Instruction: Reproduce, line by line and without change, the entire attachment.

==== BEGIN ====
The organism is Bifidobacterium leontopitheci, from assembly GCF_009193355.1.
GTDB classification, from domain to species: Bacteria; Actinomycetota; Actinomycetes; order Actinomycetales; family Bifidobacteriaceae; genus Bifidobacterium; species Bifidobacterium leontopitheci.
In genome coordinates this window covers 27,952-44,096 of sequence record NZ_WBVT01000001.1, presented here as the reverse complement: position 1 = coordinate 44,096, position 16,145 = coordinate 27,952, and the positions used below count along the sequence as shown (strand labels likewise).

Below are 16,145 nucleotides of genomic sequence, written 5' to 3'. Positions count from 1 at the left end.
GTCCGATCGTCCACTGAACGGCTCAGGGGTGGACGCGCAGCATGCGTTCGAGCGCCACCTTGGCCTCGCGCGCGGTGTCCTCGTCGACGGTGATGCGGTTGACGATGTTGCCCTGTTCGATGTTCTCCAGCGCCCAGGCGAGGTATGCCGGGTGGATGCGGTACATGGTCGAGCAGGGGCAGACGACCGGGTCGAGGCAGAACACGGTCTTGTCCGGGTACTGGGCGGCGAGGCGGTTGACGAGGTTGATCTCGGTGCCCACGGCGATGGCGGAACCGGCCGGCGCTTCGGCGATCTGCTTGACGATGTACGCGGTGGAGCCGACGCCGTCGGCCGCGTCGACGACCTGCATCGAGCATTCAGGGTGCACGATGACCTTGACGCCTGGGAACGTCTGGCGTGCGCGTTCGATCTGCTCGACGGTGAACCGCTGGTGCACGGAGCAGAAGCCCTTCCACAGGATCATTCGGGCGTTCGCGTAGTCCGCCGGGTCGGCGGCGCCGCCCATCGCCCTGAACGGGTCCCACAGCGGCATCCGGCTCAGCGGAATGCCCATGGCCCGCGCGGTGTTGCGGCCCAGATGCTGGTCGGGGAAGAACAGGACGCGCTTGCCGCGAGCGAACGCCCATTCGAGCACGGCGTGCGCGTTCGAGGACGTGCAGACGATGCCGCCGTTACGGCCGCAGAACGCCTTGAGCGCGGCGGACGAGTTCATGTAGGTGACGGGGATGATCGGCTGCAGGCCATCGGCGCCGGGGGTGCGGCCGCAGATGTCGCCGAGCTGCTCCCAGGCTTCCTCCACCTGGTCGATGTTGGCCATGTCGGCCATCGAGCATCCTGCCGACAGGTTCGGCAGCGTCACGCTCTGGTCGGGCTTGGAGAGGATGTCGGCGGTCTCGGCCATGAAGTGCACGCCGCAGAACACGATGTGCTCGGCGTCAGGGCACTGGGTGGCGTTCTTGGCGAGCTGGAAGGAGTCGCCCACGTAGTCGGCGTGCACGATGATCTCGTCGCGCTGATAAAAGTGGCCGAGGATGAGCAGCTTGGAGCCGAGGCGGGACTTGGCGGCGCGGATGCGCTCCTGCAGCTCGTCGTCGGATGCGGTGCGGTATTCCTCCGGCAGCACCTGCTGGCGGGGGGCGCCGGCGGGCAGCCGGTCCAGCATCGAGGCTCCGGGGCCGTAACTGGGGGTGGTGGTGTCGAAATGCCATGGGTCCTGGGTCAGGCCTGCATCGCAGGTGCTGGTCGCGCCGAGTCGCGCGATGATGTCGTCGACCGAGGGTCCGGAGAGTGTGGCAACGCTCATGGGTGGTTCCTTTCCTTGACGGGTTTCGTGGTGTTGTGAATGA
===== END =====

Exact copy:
The organism is Bifidobacterium leontopitheci, from assembly GCF_009193355.1.
GTDB classification, from domain to species: Bacteria; Actinomycetota; Actinomycetes; order Actinomycetales; family Bifidobacteriaceae; genus Bifidobacterium; species Bifidobacterium leontopitheci.
In genome coordinates this window covers 27,952-44,096 of sequence record NZ_WBVT01000001.1, presented here as the reverse complement: position 1 = coordinate 44,096, position 16,145 = coordinate 27,952, and the positions used below count along the sequence as shown (strand labels likewise).

Below are 16,145 nucleotides of genomic sequence, written 5' to 3'. Positions count from 1 at the left end.
GTCCGATCGTCCACTGAACGGCTCAGGGGTGGACGCGCAGCATGCGTTCGAGCGCCACCTTGGCCTCGCGCGCGGTGTCCTCGTCGACGGTGATGCGGTTGACGATGTTGCCCTGTTCGATGTTCTCCAGCGCCCAGGCGAGGTATGCCGGGTGGATGCGGTACATGGTCGAGCAGGGGCAGACGACCGGGTCGAGGCAGAACACGGTCTTGTCCGGGTACTGGGCGGCGAGGCGGTTGACGAGGTTGATCTCGGTGCCCACGGCGATGGCGGAACCGGCCGGCGCTTCGGCGATCTGCTTGACGATGTACGCGGTGGAGCCGACGCCGTCGGCCGCGTCGACGACCTGCATCGAGCATTCAGGGTGCACGATGACCTTGACGCCTGGGAACGTCTGGCGTGCGCGTTCGATCTGCTCGACGGTGAACCGCTGGTGCACGGAGCAGAAGCCCTTCCACAGGATCATTCGGGCGTTCGCGTAGTCCGCCGGGTCGGCGGCGCCGCCCATCGCCCTGAACGGGTCCCACAGCGGCATCCGGCTCAGCGGAATGCCCATGGCCCGCGCGGTGTTGCGGCCCAGATGCTGGTCGGGGAAGAACAGGACGCGCTTGCCGCGAGCGAACGCCCATTCGAGCACGGCGTGCGCGTTCGAGGACGTGCAGACGATGCCGCCGTTACGGCCGCAGAACGCCTTGAGCGCGGCGGACGAGTTCATGTAGGTGACGGGGATGATCGGCTGCAGGCCATCGGCGCCGGGGGTGCGGCCGCAGATGTCGCCGAGCTGCTCCCAGGCTTCCTCCACCTGGTCGATGTTGGCCATGTCGGCCATCGAGCATCCTGCCGACAGGTTCGGCAGCGTCACGCTCTGGTCGGGCTTGGAGAGGATGTCGGCGGTCTCGGCCATGAAGTGCACGCCGCAGAACACGATGTGCTCGGCGTCAGGGCACTGGGTGGCGTTCTTGGCGAGCTGGAAGGAGTCGCCCACGTAGTCGGCGTGCACGATGATCTCGTCGCGCTGATAAAAGTGGCCGAGGATGAGCAGCTTGGAGCCGAGGCGGGACTTGGCGGCGCGGATGCGCTCCTGCAGCTCGTCGTCGGATGCGGTGCGGTATTCCTCCGGCAGCACCTGCTGGCGGGGGGCGCCGGCGGGCAGCCGGTCCAGCATCGAGGCTCCGGGGCCGTAACTGGGGGTGGTGGTGTCGAAATGCCATGGGTCCTGGGTCAGGCCTGCATCGCAGGTGCTGGTCGCGCCGAGTCGCGCGATGATGTCGTCGACCGAGGGTCCGGAGAGTGTGGCAACGCTCATGGGTGGTTCCTTTCCTTGACGGGTTTCGTGGTGTTGTGAATGA